WASHINGTON – The recent Pfiesteria outbreak has sparked a congressional panel to investigate the response of state and federal agencies to the mysterious toxic microbe.
The House Government Reform and Oversight subcommittee on human resources will hear Thursday from scientists, federal health officials and Maryland Gov. Parris Glendening.
“The questions we want to answer are when … do you connect the dots and make it a federal problem?” said Lawrence Halloran, the subcommittee’s staff director.
Glendening will offer testimony to help the panel better understand the intricacies of the federal and state response to the recent outbreak of the deceptive microorganism, the subcommittee said.
The hearing was called by Rep. Christopher Shays, R-Conn., chairman of the subcommittee whose Connecticut district borders the Long Island Sound.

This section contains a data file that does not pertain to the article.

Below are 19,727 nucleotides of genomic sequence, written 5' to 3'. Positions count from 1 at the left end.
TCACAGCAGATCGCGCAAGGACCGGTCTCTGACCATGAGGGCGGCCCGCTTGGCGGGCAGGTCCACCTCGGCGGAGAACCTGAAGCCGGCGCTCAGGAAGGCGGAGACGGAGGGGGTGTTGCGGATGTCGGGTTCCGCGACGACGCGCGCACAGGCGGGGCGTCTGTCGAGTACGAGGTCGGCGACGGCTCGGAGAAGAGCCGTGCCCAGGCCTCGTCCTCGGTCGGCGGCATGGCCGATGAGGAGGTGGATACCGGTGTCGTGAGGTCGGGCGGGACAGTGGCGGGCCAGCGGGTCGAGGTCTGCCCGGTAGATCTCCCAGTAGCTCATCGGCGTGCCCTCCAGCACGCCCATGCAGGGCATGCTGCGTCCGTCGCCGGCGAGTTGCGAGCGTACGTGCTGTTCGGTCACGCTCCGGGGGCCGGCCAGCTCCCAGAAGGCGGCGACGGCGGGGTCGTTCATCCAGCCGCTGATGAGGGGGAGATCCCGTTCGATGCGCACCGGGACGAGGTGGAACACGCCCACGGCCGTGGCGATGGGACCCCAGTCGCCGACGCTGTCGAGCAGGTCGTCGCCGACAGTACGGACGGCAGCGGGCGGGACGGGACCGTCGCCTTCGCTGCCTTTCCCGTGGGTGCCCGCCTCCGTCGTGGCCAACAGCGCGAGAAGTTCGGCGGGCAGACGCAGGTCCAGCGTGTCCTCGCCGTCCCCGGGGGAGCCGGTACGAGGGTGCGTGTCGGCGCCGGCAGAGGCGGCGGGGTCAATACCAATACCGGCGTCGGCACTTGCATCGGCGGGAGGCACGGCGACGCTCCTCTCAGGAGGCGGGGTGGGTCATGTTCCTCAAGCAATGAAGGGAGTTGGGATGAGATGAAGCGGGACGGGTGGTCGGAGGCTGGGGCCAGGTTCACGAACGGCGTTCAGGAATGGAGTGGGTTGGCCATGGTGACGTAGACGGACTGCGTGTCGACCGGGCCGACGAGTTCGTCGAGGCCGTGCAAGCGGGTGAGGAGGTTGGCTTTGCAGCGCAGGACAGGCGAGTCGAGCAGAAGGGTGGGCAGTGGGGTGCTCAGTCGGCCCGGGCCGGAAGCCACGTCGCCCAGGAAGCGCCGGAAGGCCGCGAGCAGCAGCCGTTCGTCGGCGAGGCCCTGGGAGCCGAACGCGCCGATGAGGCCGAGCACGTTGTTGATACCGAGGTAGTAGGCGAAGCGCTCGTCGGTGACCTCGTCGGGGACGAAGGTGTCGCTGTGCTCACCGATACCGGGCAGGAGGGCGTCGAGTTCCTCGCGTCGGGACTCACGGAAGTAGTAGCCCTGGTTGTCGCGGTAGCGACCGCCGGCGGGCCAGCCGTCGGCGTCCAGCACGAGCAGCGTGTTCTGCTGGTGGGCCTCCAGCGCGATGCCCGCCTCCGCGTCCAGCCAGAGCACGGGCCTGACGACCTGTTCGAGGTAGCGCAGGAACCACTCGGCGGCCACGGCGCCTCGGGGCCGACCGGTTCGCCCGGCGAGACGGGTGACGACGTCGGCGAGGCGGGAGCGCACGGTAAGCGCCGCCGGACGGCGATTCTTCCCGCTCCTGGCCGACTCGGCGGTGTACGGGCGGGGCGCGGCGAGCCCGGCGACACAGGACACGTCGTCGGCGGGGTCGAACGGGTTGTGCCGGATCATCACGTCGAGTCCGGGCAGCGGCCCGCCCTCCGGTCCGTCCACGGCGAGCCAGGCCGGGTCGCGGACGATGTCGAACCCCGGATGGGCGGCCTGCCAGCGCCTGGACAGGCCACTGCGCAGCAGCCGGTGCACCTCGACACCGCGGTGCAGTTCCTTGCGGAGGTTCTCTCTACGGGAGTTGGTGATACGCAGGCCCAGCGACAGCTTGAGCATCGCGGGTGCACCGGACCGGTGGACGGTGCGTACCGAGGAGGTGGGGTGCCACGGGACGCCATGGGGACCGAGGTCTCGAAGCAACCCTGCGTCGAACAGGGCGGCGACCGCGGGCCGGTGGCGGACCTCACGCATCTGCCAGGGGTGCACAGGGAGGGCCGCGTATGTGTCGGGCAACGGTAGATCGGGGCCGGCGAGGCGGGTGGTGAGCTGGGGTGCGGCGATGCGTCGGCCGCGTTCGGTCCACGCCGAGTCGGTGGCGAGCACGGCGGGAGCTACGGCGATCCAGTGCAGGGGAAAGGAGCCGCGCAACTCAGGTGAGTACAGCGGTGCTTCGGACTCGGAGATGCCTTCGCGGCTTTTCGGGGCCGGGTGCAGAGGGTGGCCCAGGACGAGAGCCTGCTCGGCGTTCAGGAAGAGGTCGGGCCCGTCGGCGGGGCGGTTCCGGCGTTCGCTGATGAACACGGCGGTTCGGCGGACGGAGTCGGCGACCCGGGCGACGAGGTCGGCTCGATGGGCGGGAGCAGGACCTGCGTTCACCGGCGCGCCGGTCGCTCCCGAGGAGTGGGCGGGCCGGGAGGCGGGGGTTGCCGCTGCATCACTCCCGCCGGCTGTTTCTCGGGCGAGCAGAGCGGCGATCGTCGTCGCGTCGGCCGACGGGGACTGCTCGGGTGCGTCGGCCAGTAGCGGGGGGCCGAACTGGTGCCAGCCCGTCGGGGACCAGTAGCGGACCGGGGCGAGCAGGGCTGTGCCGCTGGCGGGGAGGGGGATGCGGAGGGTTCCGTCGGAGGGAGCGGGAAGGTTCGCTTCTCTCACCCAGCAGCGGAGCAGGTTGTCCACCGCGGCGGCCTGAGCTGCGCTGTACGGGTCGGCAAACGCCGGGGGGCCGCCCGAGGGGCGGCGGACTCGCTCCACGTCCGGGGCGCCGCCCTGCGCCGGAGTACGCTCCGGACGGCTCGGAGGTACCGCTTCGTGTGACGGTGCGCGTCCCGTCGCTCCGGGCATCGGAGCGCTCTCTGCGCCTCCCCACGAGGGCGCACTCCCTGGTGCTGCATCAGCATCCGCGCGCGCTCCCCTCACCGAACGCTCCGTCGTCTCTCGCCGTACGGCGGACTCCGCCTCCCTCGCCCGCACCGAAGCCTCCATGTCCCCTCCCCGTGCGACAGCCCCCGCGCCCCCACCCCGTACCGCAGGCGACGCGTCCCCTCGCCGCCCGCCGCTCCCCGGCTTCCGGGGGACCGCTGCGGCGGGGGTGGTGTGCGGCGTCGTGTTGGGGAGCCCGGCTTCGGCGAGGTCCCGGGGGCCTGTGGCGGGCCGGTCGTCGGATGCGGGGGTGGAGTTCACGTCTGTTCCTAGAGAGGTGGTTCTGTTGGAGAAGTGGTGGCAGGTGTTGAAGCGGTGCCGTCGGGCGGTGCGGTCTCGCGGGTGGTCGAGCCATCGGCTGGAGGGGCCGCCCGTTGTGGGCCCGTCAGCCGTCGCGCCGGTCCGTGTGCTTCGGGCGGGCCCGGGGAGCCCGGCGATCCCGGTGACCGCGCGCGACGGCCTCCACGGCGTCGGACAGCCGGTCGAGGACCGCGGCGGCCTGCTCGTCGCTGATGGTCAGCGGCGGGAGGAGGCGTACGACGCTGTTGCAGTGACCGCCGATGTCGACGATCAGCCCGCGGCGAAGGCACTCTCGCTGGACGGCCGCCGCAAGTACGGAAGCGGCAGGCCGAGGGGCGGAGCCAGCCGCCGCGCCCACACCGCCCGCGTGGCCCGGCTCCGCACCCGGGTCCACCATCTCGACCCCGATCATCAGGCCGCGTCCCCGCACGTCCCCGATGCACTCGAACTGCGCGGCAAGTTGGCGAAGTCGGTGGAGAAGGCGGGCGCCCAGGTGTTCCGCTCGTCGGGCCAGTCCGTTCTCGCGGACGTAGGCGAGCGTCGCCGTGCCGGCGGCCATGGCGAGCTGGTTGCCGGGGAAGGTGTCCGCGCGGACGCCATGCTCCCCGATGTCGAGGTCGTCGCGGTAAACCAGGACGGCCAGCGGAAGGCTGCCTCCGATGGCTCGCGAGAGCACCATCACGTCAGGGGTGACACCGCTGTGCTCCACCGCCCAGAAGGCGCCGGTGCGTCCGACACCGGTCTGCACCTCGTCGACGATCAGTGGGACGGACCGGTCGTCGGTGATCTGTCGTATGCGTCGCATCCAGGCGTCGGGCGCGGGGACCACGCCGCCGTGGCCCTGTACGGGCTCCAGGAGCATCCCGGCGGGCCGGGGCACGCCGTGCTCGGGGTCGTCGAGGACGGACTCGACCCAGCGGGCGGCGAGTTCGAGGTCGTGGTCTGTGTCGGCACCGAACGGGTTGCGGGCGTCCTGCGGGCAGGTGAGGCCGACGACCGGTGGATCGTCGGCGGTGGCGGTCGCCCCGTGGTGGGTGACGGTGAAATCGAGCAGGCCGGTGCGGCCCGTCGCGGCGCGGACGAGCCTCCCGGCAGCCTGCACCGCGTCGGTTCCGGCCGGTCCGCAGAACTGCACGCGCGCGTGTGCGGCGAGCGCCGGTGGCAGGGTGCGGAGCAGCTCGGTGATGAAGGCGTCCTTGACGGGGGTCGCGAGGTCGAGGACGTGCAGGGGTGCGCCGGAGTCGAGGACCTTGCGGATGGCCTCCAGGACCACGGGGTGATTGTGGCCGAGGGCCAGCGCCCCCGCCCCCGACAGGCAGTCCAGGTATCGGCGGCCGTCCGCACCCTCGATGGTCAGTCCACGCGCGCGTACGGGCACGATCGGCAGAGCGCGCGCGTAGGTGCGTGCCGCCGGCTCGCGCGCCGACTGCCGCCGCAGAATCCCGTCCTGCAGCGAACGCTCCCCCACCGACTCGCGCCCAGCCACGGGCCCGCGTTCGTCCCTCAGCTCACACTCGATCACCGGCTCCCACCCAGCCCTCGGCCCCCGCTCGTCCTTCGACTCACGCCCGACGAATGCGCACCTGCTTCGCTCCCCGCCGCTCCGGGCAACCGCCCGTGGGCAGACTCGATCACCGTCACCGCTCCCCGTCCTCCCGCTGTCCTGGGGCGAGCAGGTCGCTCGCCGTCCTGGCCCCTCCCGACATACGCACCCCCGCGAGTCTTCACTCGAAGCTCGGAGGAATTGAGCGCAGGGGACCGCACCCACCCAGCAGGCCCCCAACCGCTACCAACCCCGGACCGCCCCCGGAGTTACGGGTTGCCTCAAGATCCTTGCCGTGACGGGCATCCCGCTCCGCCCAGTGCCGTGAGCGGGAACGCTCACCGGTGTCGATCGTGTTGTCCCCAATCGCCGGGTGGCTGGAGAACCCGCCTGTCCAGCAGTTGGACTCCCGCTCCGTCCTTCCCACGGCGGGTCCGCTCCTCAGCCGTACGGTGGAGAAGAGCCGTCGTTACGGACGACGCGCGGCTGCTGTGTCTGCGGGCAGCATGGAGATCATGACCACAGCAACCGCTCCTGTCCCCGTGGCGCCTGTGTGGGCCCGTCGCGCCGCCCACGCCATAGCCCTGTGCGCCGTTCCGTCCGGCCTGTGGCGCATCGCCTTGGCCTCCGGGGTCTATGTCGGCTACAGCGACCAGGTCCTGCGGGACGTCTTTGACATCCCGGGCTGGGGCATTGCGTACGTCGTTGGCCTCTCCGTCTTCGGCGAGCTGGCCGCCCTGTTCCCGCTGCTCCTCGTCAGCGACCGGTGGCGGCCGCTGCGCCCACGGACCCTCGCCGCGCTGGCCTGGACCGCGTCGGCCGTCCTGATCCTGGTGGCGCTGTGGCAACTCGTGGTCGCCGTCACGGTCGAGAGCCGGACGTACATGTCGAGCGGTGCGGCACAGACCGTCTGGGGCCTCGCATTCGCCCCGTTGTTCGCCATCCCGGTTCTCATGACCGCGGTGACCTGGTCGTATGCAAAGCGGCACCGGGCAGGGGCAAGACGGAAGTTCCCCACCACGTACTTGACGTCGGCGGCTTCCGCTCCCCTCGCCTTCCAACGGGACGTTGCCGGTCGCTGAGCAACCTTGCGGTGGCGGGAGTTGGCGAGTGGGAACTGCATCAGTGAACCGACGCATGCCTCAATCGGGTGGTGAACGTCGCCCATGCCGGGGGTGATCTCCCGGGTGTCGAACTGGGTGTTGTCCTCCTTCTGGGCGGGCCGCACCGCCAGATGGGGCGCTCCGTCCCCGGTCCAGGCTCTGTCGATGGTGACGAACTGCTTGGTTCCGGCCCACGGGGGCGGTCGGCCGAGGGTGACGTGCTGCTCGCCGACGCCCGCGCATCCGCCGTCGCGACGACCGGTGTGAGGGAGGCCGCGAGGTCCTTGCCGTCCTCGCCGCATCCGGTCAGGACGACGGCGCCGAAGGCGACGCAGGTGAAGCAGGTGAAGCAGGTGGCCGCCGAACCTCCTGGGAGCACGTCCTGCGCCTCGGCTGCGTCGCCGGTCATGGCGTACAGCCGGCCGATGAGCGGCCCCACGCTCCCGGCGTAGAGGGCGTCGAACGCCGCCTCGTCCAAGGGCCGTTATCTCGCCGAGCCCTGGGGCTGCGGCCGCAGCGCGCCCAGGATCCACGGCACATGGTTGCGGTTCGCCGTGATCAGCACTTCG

“Governor Glendening’s approach in Maryland will help the subcommittee understand the benefits, and the difficulties, of a coordinated federal-state public health response to this new public health threat,” Shays said in a prepared statement.
Pfiesteria piscicida is the toxic microbe that has been linked to health problems and fish kills in Maryland waterways.
Recently, controversy has been raised over the differences Maryland and Virginia have displayed in dealing with Pfiesteria. Glendening closed rivers in his state while Virginia has not closed any of its waterways, despite evidence of Pfiesteria.
“The questions are, in the face of a little understood public phenomenon, what are the thresholds for public health response,” Halloran said.
Joann Burkholder, the North Carolina botanist who was the first to document the microorganism in 1988, and Dr. J. Glenn Morris of the University of Maryland School of Medicine will testify at the hearing.
Virginia Health Commissioner Randolph Gordon, North Carolina’s top health and environment officials and representatives from the National Institutes of Health and the Commerce Department also are expected to testify.